The Government promoted interfaith understanding by supporting and consulting with the country's five major religious groups (Catholic, Protestant, Orthodox, Muslim, and Kimbanguist). The Consortium of Traditional Religious Leaders serves as an informal forum for religious leaders to gather and discuss issues of concern.
Restrictions on Religious Freedom
Government policy and practice contributed to the generally free practice of religion. While the Government generally did not interfere with foreign missionaries, these groups were not exempt from general restrictions or violent crimes committed by security forces. For example, on May 7, 2005, men in military uniform shot and killed a 71-year-old Belgian Jesuit priest while robbing a grocery store. In early June, police arrested and charged five Congolese Armed Forces deserters with the crime. At the end of the period covered by this report, they were still awaiting trial. The victim was in a high crime area, and there was no evidence the man was targeted because he was a priest.
Bundu Dia Kongo, an ethnically based spiritual and political movement that called for the establishment of an "ethnically pure" kingdom from the Bakongo tribe, remained outlawed.
Abuses of Religious Freedom
There were no reports of religious prisoners or detainees.
In areas under marginal government control, respect for religious freedom improved. Although a Catholic parish was looted in rural South Kivu in November 2004, there was no evidence that the robbery was motivated by religious factors. No individuals responsible for cases from previous periods have been charged, tried, or convicted of wrongdoing.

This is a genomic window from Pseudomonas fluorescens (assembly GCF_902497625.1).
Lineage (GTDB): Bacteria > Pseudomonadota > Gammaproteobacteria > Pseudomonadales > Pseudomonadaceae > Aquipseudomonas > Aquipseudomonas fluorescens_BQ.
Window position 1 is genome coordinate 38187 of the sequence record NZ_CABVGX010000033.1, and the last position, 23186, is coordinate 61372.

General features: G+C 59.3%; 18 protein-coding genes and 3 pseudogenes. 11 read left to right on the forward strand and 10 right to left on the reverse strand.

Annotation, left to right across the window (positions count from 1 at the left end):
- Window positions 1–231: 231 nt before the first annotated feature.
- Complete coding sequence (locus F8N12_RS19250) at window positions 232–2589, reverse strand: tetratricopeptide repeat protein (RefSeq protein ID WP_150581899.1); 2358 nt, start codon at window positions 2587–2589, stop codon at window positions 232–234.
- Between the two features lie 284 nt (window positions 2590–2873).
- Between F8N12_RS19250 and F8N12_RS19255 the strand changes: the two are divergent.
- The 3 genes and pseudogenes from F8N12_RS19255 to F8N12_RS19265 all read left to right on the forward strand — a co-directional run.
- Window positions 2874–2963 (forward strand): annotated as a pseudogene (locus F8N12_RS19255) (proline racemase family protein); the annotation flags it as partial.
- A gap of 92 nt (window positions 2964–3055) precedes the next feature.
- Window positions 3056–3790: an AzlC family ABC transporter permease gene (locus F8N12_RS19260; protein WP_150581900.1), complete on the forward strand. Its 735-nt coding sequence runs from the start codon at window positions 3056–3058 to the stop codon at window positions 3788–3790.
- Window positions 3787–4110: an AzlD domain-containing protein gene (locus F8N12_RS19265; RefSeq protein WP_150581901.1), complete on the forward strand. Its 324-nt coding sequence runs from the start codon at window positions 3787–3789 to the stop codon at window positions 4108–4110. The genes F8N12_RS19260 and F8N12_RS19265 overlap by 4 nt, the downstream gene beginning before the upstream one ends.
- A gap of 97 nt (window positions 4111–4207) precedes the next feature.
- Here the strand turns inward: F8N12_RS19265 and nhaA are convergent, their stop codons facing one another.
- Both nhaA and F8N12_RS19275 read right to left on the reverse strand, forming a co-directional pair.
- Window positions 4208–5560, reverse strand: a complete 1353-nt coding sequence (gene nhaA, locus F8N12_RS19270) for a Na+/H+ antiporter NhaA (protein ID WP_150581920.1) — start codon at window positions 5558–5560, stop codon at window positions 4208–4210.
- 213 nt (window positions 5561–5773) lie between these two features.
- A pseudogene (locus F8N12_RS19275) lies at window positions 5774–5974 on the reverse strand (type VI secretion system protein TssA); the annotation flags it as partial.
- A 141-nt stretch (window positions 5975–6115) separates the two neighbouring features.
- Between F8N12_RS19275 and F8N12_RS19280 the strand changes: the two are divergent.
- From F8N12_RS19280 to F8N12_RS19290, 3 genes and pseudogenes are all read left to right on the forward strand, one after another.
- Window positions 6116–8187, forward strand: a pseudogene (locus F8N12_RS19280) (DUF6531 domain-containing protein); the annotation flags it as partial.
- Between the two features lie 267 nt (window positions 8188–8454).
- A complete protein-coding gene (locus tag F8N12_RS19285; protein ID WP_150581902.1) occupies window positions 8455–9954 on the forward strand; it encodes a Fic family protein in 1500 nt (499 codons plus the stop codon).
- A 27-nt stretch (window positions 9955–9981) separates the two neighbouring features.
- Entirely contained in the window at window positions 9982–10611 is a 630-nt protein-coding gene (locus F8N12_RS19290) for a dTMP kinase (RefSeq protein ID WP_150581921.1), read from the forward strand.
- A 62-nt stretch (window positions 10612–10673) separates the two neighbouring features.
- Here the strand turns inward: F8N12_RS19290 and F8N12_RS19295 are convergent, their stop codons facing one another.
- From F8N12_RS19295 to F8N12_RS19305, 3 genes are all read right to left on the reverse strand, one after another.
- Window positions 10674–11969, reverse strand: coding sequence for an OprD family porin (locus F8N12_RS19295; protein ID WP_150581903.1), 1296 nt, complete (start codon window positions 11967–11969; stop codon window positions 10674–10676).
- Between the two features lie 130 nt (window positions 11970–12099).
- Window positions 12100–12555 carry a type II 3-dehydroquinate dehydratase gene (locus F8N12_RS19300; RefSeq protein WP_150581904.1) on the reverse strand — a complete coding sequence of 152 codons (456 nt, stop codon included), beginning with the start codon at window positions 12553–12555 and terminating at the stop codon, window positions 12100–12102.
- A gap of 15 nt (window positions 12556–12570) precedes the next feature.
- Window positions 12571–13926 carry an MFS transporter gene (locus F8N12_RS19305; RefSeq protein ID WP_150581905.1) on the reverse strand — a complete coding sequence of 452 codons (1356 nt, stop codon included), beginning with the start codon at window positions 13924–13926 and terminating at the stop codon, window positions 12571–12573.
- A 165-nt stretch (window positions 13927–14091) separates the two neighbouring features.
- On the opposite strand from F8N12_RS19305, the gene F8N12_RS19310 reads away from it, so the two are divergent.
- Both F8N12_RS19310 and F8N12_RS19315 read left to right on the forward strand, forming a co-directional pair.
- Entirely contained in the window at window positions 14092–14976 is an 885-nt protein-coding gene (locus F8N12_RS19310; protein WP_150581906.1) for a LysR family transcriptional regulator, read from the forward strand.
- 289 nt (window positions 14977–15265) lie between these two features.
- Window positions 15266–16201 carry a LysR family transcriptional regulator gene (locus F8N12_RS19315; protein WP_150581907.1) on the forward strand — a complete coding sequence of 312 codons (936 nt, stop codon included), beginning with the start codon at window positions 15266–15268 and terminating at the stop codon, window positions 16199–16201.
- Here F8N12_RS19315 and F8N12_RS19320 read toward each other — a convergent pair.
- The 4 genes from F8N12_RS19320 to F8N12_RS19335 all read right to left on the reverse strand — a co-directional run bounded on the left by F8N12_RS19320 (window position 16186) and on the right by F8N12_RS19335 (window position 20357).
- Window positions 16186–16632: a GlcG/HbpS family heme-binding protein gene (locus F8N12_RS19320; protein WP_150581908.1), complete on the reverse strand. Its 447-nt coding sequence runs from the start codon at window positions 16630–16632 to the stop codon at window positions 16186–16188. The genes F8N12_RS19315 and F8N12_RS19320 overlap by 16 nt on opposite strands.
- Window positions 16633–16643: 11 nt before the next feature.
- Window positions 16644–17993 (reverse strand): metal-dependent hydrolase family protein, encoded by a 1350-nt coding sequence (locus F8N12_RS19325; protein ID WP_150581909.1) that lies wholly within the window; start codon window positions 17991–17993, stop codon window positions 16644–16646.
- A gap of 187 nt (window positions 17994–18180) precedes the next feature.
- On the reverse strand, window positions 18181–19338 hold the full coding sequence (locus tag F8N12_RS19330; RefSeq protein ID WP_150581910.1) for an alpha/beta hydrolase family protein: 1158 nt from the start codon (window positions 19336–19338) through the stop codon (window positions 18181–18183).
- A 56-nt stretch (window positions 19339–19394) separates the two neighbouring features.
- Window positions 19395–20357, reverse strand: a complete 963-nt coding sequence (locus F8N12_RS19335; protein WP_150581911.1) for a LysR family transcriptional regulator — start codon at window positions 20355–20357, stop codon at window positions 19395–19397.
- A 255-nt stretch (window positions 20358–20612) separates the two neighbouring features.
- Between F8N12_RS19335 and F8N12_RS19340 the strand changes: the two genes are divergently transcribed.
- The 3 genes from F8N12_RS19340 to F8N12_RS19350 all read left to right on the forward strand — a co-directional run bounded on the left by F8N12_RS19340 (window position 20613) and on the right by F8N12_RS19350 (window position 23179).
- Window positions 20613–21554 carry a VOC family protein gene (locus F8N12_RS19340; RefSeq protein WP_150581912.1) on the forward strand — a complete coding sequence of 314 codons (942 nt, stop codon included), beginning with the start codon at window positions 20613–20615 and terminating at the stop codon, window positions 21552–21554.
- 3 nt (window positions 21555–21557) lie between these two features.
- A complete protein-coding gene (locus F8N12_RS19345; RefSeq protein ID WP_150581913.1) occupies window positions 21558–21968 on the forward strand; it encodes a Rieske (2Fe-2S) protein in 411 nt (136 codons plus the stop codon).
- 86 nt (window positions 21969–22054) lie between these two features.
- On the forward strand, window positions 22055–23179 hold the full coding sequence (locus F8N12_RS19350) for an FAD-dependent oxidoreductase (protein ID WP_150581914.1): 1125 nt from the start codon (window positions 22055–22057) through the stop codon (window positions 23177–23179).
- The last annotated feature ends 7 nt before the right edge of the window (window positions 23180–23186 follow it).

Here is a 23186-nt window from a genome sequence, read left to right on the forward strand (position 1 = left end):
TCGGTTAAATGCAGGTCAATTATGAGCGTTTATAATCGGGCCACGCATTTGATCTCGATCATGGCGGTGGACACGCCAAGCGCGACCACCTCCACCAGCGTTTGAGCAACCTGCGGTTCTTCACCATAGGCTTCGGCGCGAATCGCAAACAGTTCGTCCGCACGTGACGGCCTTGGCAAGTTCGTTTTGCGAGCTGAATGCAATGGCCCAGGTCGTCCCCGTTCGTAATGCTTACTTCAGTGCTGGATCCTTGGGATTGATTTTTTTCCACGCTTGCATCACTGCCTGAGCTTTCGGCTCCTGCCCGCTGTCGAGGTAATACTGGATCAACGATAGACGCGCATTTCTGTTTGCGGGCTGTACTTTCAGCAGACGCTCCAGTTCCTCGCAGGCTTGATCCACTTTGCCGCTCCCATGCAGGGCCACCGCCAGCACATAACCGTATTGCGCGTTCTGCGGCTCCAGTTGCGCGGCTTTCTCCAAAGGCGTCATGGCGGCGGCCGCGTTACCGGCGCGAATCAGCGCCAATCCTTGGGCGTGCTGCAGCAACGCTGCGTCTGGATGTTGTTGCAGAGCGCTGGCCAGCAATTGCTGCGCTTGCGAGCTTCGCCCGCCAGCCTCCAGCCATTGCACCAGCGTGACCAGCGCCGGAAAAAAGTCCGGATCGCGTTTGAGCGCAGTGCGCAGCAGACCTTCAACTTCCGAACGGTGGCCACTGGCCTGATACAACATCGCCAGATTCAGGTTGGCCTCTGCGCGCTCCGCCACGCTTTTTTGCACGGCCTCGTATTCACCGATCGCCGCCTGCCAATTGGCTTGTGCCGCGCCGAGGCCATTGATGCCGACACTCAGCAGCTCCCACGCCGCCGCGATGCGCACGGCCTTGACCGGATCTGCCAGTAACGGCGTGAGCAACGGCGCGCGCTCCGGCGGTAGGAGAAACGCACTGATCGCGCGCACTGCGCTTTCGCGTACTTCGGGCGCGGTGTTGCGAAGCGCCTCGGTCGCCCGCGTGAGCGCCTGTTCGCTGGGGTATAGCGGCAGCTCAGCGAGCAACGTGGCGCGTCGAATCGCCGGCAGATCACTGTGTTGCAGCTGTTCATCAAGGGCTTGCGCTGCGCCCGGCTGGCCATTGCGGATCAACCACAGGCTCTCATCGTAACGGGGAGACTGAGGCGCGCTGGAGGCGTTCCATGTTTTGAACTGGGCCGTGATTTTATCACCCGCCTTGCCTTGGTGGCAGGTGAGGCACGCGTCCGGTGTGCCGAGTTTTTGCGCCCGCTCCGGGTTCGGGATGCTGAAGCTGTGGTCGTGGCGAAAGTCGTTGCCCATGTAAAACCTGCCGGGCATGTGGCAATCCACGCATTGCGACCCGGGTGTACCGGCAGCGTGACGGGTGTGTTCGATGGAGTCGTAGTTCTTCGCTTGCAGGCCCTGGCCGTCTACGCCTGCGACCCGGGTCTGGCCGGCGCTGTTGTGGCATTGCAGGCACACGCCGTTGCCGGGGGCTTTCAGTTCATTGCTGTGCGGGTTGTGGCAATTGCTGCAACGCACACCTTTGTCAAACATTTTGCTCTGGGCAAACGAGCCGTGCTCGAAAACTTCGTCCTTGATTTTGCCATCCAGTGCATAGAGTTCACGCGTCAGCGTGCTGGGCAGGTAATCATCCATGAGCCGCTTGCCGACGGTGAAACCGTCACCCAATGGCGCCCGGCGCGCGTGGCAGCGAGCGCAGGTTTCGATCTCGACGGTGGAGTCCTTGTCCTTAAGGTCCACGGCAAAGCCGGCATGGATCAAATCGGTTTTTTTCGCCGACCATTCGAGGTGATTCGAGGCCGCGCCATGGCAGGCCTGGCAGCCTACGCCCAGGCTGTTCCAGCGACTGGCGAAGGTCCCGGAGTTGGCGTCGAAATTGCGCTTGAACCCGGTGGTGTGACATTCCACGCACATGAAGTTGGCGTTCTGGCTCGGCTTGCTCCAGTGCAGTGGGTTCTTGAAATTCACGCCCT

Forced Religious Conversion
There were no reports of forced religious conversion, including of minor U.S. citizens who had been abducted or illegally removed from the United States or of the refusal to allow such citizens to be returned to the United States.
Abuses by Terrorist Organizations
There were no reported abuses targeted at specific religions by individuals or organizations designated as terrorist organizations.
Section III. Societal Attitudes
The generally amicable relationship among religions in society contributed to religious freedom; however, many children and elderly persons were accused of practicing witchcraft and driven from their homes by their families.
During the period covered by this report, there continued to be reports of incidents in which persons suspected of witchcraft were attacked, tortured, killed, or driven from their homes. There is a common belief in the region that some persons have the power to cast spells on others; this fear sometimes rises to mass hysteria. During the period covered by this report, there was an increase in reports that certain leaders of "revelation" churches, or small evangelical Protestant churches, exploited the people's fear of witchcraft by either encouraging families to drive accused witches from their homes or performing costly and painful exorcisms, in which victims may be locked in boxes for long periods of time, starved for several days, or receive other harsh treatment. No one was charged, prosecuted, or punished for such crimes reported in previous years.
Leaders of major religions consult with one another through the Consortium of Traditional Religious Leaders.
Section IV. U.S. Government Policy
The U.S. Government discusses religious freedom issues with the Government as part of its overall policy to promote human rights. U.S. Embassy officials regularly meet with religious leaders throughout the country. In addition, the Embassy awards self-help, human rights, and democracy funds to religious groups for a wide range of activities. For example, the Embassy provided funding for Catholic nuns to increase livestock production at an orphanage, the Salvation Army to purchase a corn sheller, and a Baptist group to teach democracy, civics, and elections in schools. Also, the Embassy conducted extensive outreach with members of the Muslim community and awarded 22 scholarships for the second year in a row to Muslim citizens to assist them in learning English.